What happened at MGM Resorts?
MGM Resorts was compromised by a threat actor, Scattered Spider (UNC3944). The threat actor gained control over the super administrator account of Okta, gained Azure administrative rights, and gained Domain Admin privileges over the Active Directory. The threat actor deployed the ALPHV ransomware on over 100 ESXi servers on premise. This caused an entire system shutdown, with MGM resorts losing millions of dollars, having to fall back to paper-based hotel admission and suffering tremendous damage to their reputation.
The impact of this attack was severe. As the hospitality services experienced outages, customer service and experience took a nosedive, payment systems were down and the slot machines at their casino were completely inoperable.
How did this attack occur?
This is an evolving threat, with new details emerging. The current available information indicates the use of a combination of exploit techniques, primarily centered around identity impersonation.
- The attackers gained initial access through social engineering attacks on helpdesk administrators of the Okta tenant.
- This was used to reset MFA permissions for the super administrator account of Okta to gain administrative control over the Okta tenant. The threat actors leveraged an Okta feature known as “inbound federation” to set up a secondary IdP for the MGM tenant.
- The attacker controlled IdP enabled the threat actor to impersonate the identities of multiple users and gain administrative control over the Azure tenant for MGM.
- The threat actors leveraged shared credentials in Azure and on premise to pivot to the on-premises environment and gain domain admin privileges over the AD.
- They also controlled the Okta sync servers to gain access to additional credentials and ultimately gained control over the on-premises environment, with privileged access to 100+ ESXi servers.
- After waiting for several days, the threat actors eventually deployed the ALPHV ransomware to encrypt applications deployed on ESXi, leading to widespread damage and system shutdown.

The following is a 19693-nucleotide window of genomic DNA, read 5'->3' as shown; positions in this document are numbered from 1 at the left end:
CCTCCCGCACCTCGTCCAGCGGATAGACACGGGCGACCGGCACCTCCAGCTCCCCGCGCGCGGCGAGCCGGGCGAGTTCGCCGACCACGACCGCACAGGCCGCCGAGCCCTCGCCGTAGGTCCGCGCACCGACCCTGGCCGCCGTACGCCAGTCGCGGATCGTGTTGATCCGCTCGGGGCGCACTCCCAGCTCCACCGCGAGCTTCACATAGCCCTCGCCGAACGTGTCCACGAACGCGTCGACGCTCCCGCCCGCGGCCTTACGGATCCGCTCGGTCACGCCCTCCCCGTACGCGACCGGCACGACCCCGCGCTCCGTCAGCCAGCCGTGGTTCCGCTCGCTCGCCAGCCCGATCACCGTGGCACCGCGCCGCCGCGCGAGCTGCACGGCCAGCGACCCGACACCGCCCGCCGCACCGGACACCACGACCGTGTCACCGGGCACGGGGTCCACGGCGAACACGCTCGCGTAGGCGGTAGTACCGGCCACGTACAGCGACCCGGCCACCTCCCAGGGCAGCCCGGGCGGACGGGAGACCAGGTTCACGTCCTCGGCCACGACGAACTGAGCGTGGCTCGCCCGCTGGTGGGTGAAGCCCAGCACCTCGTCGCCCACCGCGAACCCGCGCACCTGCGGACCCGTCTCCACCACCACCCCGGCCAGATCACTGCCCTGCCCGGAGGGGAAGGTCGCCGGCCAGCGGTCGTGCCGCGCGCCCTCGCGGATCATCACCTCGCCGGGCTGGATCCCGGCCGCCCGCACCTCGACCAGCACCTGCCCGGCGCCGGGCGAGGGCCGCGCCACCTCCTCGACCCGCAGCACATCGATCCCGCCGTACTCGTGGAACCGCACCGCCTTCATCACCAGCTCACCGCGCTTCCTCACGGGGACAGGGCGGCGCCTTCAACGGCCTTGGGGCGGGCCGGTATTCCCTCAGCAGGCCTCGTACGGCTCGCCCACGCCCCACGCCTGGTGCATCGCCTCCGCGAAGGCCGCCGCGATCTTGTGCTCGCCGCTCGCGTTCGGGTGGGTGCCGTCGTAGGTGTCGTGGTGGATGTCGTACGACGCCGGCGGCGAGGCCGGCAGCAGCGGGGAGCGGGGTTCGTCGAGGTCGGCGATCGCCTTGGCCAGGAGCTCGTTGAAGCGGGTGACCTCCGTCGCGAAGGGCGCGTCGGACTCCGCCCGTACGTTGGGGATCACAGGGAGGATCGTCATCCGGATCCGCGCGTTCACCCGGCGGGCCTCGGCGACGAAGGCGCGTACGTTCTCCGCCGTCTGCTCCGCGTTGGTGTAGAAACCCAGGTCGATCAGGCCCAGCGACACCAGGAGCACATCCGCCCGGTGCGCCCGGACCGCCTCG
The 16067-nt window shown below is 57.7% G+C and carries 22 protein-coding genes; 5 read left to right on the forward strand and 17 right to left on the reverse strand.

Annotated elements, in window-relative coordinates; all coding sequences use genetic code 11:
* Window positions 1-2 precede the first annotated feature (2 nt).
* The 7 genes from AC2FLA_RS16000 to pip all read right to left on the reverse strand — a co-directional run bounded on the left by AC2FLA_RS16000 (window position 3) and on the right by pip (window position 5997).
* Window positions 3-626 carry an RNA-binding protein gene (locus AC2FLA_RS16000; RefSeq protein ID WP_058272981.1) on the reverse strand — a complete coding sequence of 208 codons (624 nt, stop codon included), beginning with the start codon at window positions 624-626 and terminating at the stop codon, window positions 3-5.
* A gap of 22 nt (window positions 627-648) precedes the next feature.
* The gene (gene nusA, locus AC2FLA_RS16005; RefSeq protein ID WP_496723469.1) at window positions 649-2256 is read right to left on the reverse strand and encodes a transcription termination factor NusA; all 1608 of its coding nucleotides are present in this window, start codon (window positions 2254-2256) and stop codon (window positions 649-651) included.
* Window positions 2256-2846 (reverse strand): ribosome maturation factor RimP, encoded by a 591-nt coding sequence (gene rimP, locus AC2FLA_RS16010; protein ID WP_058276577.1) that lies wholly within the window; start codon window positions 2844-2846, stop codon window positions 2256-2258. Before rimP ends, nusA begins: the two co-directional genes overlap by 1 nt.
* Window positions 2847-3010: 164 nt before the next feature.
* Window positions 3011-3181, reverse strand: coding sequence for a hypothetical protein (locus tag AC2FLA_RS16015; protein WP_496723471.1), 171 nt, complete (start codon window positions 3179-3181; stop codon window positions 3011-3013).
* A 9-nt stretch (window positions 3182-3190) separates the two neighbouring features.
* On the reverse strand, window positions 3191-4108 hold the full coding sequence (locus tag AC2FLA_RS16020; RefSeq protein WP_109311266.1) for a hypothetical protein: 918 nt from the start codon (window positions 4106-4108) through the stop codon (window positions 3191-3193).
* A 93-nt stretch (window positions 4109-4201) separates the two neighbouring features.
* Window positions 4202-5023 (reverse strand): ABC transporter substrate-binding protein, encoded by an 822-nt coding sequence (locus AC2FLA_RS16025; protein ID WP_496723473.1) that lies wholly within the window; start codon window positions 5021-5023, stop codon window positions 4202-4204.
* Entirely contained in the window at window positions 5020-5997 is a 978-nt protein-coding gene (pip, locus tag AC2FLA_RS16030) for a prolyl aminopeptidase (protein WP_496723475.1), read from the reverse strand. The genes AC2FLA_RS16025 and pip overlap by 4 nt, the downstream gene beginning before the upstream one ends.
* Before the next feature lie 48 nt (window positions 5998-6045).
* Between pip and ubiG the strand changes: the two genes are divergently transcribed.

Didn’t MGM have cybersecurity controls in place? How did this identity-driven attack go undetected for several days?
MGM had deployed multiple forms of security controls. MFA (multi-factor authentication) had been configured for administrative users. Multiple mechanisms of threat detection had been deployed. Despite all this, the threat actor gained control over cloud and on-premises environment for multiple days without getting detected.
Traditional forms of identity defense are repeatedly falling short.
The massive spike in identity-driven attacks, such as this one against MGM Resorts, is an eye-opening reminder that traditional forms of identity threat defense are not sufficient. Identity prevention techniques such as MFA are useful but can be bypassed, as demonstrated by the Scattered Spider threat group.
Traditional identity threat detection approaches (log analytics, anomaly-based detection, behavior-based detection) are focused on attacker TTPs. Attackers continue to evolve new TTPs, such as the abuse of the inbound federation Okta feature for the MGM attack to impersonate identities, escalate privileges, and maintain persistence. This enables threat actors to bypass traditional identity threat detection mechanisms.
Deception-based Active Defense provides an effective defense layer for identity protection.
What is Deception-based Active Defense?
Deception-based Active Defense is a fundamentally different approach for cybersecurity and identity protection.
Deception technology is based on identifying the privileged identities that would be targets for the attacker, setting traps with decoy privileged identities and honeytokens on endpoints and deflecting the attacker away from the critical assets. This is a proactive approach for identity protection that is agnostic to the attacker TTPs and can detect new and evolving identity threats.
How could Deception-based Active Defense have helped in this case?
For the MGM exploit, honey accounts that represent deceptive forms of privileged identities and honeytokens derived from these honey accounts could have provided an effective approach for identity protection. The attackers would have been lured into revealing themselves by triggering deceptions, while the real network assets were protected.
As attackers evolve the next set of identity exploit techniques (beyond the abuse of the inbound federation feature in this case), the goal of the attacker does not change. Honey accounts and honeytokens based on deception technology provide a powerful identity threat detection and response layer to protect organizations from continuously evolving identity threats.